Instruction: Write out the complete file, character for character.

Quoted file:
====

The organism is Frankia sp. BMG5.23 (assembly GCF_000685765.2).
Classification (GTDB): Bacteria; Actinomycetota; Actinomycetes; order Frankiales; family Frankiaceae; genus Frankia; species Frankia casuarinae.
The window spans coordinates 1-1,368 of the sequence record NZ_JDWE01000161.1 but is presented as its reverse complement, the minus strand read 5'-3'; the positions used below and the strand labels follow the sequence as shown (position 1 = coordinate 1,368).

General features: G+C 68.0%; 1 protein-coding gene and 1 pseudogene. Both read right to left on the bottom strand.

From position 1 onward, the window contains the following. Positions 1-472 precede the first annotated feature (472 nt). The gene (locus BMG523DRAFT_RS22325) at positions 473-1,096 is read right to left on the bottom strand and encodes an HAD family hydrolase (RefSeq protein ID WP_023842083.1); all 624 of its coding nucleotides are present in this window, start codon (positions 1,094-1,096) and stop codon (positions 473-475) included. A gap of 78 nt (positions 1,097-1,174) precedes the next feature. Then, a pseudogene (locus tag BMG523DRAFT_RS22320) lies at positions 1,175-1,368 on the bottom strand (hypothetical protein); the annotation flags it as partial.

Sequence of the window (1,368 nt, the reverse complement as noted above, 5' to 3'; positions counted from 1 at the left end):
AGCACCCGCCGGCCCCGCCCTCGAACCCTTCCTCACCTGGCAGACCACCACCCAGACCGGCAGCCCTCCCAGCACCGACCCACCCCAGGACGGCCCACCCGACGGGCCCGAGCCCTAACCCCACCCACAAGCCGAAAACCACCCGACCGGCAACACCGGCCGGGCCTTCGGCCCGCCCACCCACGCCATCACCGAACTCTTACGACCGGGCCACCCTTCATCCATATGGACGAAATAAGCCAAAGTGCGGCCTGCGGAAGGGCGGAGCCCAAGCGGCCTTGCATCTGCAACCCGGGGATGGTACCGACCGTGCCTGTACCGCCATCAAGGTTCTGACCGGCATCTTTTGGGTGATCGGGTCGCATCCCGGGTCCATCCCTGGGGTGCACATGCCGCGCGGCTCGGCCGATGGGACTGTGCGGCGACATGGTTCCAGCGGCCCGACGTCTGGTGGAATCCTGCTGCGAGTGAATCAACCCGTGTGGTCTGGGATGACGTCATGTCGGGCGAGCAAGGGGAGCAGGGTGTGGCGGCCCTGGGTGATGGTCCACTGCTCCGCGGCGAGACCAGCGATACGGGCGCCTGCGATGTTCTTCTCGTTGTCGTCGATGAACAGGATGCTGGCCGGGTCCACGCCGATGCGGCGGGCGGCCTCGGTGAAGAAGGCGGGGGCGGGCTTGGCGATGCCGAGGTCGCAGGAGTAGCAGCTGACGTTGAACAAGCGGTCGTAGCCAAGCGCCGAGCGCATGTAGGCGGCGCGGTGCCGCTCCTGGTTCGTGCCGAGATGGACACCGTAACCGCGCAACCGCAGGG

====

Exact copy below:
The organism is Frankia sp. BMG5.23 (assembly GCF_000685765.2).
Classification (GTDB): Bacteria; Actinomycetota; Actinomycetes; order Frankiales; family Frankiaceae; genus Frankia; species Frankia casuarinae.
The window spans coordinates 1-1,368 of the sequence record NZ_JDWE01000161.1 but is presented as its reverse complement, the minus strand read 5'-3'; the positions used below and the strand labels follow the sequence as shown (position 1 = coordinate 1,368).

General features: G+C 68.0%; 1 protein-coding gene and 1 pseudogene. Both read right to left on the bottom strand.

From position 1 onward, the window contains the following. Positions 1-472 precede the first annotated feature (472 nt). The gene (locus BMG523DRAFT_RS22325) at positions 473-1,096 is read right to left on the bottom strand and encodes an HAD family hydrolase (RefSeq protein ID WP_023842083.1); all 624 of its coding nucleotides are present in this window, start codon (positions 1,094-1,096) and stop codon (positions 473-475) included. A gap of 78 nt (positions 1,097-1,174) precedes the next feature. Then, a pseudogene (locus tag BMG523DRAFT_RS22320) lies at positions 1,175-1,368 on the bottom strand (hypothetical protein); the annotation flags it as partial.

Sequence of the window (1,368 nt, the reverse complement as noted above, 5' to 3'; positions counted from 1 at the left end):
AGCACCCGCCGGCCCCGCCCTCGAACCCTTCCTCACCTGGCAGACCACCACCCAGACCGGCAGCCCTCCCAGCACCGACCCACCCCAGGACGGCCCACCCGACGGGCCCGAGCCCTAACCCCACCCACAAGCCGAAAACCACCCGACCGGCAACACCGGCCGGGCCTTCGGCCCGCCCACCCACGCCATCACCGAACTCTTACGACCGGGCCACCCTTCATCCATATGGACGAAATAAGCCAAAGTGCGGCCTGCGGAAGGGCGGAGCCCAAGCGGCCTTGCATCTGCAACCCGGGGATGGTACCGACCGTGCCTGTACCGCCATCAAGGTTCTGACCGGCATCTTTTGGGTGATCGGGTCGCATCCCGGGTCCATCCCTGGGGTGCACATGCCGCGCGGCTCGGCCGATGGGACTGTGCGGCGACATGGTTCCAGCGGCCCGACGTCTGGTGGAATCCTGCTGCGAGTGAATCAACCCGTGTGGTCTGGGATGACGTCATGTCGGGCGAGCAAGGGGAGCAGGGTGTGGCGGCCCTGGGTGATGGTCCACTGCTCCGCGGCGAGACCAGCGATACGGGCGCCTGCGATGTTCTTCTCGTTGTCGTCGATGAACAGGATGCTGGCCGGGTCCACGCCGATGCGGCGGGCGGCCTCGGTGAAGAAGGCGGGGGCGGGCTTGGCGATGCCGAGGTCGCAGGAGTAGCAGCTGACGTTGAACAAGCGGTCGTAGCCAAGCGCCGAGCGCATGTAGGCGGCGCGGTGCCGCTCCTGGTTCGTGCCGAGATGGACACCGTAACCGCGCAACCGCAGGG